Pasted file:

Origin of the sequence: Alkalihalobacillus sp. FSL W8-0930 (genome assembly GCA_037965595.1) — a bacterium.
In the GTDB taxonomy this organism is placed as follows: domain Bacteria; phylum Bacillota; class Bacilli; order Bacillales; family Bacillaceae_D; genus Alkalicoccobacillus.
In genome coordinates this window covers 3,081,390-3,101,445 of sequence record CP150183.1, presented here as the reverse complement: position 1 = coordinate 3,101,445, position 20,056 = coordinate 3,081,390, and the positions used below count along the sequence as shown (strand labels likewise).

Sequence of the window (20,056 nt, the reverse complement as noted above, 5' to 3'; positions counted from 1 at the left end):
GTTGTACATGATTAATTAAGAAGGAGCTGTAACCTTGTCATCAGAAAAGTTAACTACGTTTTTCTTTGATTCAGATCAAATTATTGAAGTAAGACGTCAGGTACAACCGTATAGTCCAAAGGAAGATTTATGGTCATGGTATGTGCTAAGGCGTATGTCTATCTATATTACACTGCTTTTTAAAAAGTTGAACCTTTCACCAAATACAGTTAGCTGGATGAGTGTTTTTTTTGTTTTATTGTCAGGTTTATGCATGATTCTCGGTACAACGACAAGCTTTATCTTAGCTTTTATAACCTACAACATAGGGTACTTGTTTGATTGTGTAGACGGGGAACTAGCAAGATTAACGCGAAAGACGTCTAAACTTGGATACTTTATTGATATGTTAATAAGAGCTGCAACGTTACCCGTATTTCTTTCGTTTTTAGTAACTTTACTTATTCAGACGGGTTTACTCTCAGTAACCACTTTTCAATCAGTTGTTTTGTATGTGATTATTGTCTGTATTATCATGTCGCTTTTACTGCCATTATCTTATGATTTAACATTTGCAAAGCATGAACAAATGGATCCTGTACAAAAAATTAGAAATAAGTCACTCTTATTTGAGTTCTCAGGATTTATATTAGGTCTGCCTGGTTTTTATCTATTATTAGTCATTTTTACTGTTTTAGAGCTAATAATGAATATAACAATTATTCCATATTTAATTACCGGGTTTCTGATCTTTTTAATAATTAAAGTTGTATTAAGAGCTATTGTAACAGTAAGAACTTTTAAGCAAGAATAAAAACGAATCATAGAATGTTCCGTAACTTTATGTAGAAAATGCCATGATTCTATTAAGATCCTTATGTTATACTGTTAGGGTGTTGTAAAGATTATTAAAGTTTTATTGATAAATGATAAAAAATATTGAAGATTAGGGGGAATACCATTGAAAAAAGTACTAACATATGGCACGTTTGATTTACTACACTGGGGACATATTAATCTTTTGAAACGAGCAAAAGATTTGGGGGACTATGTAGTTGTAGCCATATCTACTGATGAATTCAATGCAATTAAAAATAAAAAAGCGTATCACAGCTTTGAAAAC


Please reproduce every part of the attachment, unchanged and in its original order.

Origin of the sequence: Alkalihalobacillus sp. FSL W8-0930 (genome assembly GCA_037965595.1) — a bacterium.
In the GTDB taxonomy this organism is placed as follows: domain Bacteria; phylum Bacillota; class Bacilli; order Bacillales; family Bacillaceae_D; genus Alkalicoccobacillus.
In genome coordinates this window covers 3,081,390-3,101,445 of sequence record CP150183.1, presented here as the reverse complement: position 1 = coordinate 3,101,445, position 20,056 = coordinate 3,081,390, and the positions used below count along the sequence as shown (strand labels likewise).

Sequence of the window (20,056 nt, the reverse complement as noted above, 5' to 3'; positions counted from 1 at the left end):
GTTGTACATGATTAATTAAGAAGGAGCTGTAACCTTGTCATCAGAAAAGTTAACTACGTTTTTCTTTGATTCAGATCAAATTATTGAAGTAAGACGTCAGGTACAACCGTATAGTCCAAAGGAAGATTTATGGTCATGGTATGTGCTAAGGCGTATGTCTATCTATATTACACTGCTTTTTAAAAAGTTGAACCTTTCACCAAATACAGTTAGCTGGATGAGTGTTTTTTTTGTTTTATTGTCAGGTTTATGCATGATTCTCGGTACAACGACAAGCTTTATCTTAGCTTTTATAACCTACAACATAGGGTACTTGTTTGATTGTGTAGACGGGGAACTAGCAAGATTAACGCGAAAGACGTCTAAACTTGGATACTTTATTGATATGTTAATAAGAGCTGCAACGTTACCCGTATTTCTTTCGTTTTTAGTAACTTTACTTATTCAGACGGGTTTACTCTCAGTAACCACTTTTCAATCAGTTGTTTTGTATGTGATTATTGTCTGTATTATCATGTCGCTTTTACTGCCATTATCTTATGATTTAACATTTGCAAAGCATGAACAAATGGATCCTGTACAAAAAATTAGAAATAAGTCACTCTTATTTGAGTTCTCAGGATTTATATTAGGTCTGCCTGGTTTTTATCTATTATTAGTCATTTTTACTGTTTTAGAGCTAATAATGAATATAACAATTATTCCATATTTAATTACCGGGTTTCTGATCTTTTTAATAATTAAAGTTGTATTAAGAGCTATTGTAACAGTAAGAACTTTTAAGCAAGAATAAAAACGAATCATAGAATGTTCCGTAACTTTATGTAGAAAATGCCATGATTCTATTAAGATCCTTATGTTATACTGTTAGGGTGTTGTAAAGATTATTAAAGTTTTATTGATAAATGATAAAAAATATTGAAGATTAGGGGGAATACCATTGAAAAAAGTACTAACATATGGCACGTTTGATTTACTACACTGGGGACATATTAATCTTTTGAAACGAGCAAAAGATTTGGGGGACTATGTAGTTGTAGCCATATCTACTGATGAATTCAATGCAATTAAAAATAAAAAAGCGTATCACAGCTTTGAAAAC